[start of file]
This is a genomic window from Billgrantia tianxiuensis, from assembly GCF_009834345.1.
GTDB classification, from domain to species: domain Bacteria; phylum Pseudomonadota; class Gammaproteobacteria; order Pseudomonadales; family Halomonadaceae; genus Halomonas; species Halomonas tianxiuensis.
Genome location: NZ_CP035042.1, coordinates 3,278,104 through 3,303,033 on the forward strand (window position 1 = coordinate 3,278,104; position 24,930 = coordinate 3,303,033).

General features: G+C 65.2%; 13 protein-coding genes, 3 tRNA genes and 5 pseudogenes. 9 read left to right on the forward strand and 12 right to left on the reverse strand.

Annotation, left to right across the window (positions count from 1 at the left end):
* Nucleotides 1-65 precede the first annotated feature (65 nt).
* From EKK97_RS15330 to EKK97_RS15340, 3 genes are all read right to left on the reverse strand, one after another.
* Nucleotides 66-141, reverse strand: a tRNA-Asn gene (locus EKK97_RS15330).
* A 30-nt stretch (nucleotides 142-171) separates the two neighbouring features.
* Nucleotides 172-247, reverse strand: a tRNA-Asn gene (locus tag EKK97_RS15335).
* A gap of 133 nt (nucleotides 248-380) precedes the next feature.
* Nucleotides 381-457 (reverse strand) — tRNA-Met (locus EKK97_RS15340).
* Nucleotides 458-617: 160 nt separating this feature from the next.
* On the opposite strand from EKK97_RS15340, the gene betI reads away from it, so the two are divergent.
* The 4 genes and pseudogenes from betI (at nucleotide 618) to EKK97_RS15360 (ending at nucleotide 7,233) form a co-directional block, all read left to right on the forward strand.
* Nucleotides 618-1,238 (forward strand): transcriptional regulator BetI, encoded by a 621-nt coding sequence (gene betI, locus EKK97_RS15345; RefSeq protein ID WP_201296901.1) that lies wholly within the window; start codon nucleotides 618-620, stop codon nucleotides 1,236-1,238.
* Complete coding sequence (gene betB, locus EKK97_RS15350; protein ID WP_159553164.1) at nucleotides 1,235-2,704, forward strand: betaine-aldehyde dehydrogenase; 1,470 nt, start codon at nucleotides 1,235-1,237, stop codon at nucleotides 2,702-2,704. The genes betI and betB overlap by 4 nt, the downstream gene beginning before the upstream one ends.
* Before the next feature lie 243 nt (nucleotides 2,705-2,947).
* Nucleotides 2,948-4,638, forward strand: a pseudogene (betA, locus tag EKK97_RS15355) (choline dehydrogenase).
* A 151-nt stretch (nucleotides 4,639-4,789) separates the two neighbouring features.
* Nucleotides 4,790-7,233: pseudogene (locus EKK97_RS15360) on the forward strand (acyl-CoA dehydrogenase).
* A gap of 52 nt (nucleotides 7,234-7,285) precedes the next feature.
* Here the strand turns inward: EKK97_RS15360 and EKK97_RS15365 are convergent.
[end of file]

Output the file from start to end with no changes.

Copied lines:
This is a genomic window from Billgrantia tianxiuensis, from assembly GCF_009834345.1.
GTDB classification, from domain to species: domain Bacteria; phylum Pseudomonadota; class Gammaproteobacteria; order Pseudomonadales; family Halomonadaceae; genus Halomonas; species Halomonas tianxiuensis.
Genome location: NZ_CP035042.1, coordinates 3,278,104 through 3,303,033 on the forward strand (window position 1 = coordinate 3,278,104; position 24,930 = coordinate 3,303,033).

General features: G+C 65.2%; 13 protein-coding genes, 3 tRNA genes and 5 pseudogenes. 9 read left to right on the forward strand and 12 right to left on the reverse strand.

Annotation, left to right across the window (positions count from 1 at the left end):
* Nucleotides 1-65 precede the first annotated feature (65 nt).
* From EKK97_RS15330 to EKK97_RS15340, 3 genes are all read right to left on the reverse strand, one after another.
* Nucleotides 66-141, reverse strand: a tRNA-Asn gene (locus EKK97_RS15330).
* A 30-nt stretch (nucleotides 142-171) separates the two neighbouring features.
* Nucleotides 172-247, reverse strand: a tRNA-Asn gene (locus tag EKK97_RS15335).
* A gap of 133 nt (nucleotides 248-380) precedes the next feature.
* Nucleotides 381-457 (reverse strand) — tRNA-Met (locus EKK97_RS15340).
* Nucleotides 458-617: 160 nt separating this feature from the next.
* On the opposite strand from EKK97_RS15340, the gene betI reads away from it, so the two are divergent.
* The 4 genes and pseudogenes from betI (at nucleotide 618) to EKK97_RS15360 (ending at nucleotide 7,233) form a co-directional block, all read left to right on the forward strand.
* Nucleotides 618-1,238 (forward strand): transcriptional regulator BetI, encoded by a 621-nt coding sequence (gene betI, locus EKK97_RS15345; RefSeq protein ID WP_201296901.1) that lies wholly within the window; start codon nucleotides 618-620, stop codon nucleotides 1,236-1,238.
* Complete coding sequence (gene betB, locus EKK97_RS15350; protein ID WP_159553164.1) at nucleotides 1,235-2,704, forward strand: betaine-aldehyde dehydrogenase; 1,470 nt, start codon at nucleotides 1,235-1,237, stop codon at nucleotides 2,702-2,704. The genes betI and betB overlap by 4 nt, the downstream gene beginning before the upstream one ends.
* Before the next feature lie 243 nt (nucleotides 2,705-2,947).
* Nucleotides 2,948-4,638, forward strand: a pseudogene (betA, locus tag EKK97_RS15355) (choline dehydrogenase).
* A 151-nt stretch (nucleotides 4,639-4,789) separates the two neighbouring features.
* Nucleotides 4,790-7,233: pseudogene (locus EKK97_RS15360) on the forward strand (acyl-CoA dehydrogenase).
* A gap of 52 nt (nucleotides 7,234-7,285) precedes the next feature.
* Here the strand turns inward: EKK97_RS15360 and EKK97_RS15365 are convergent.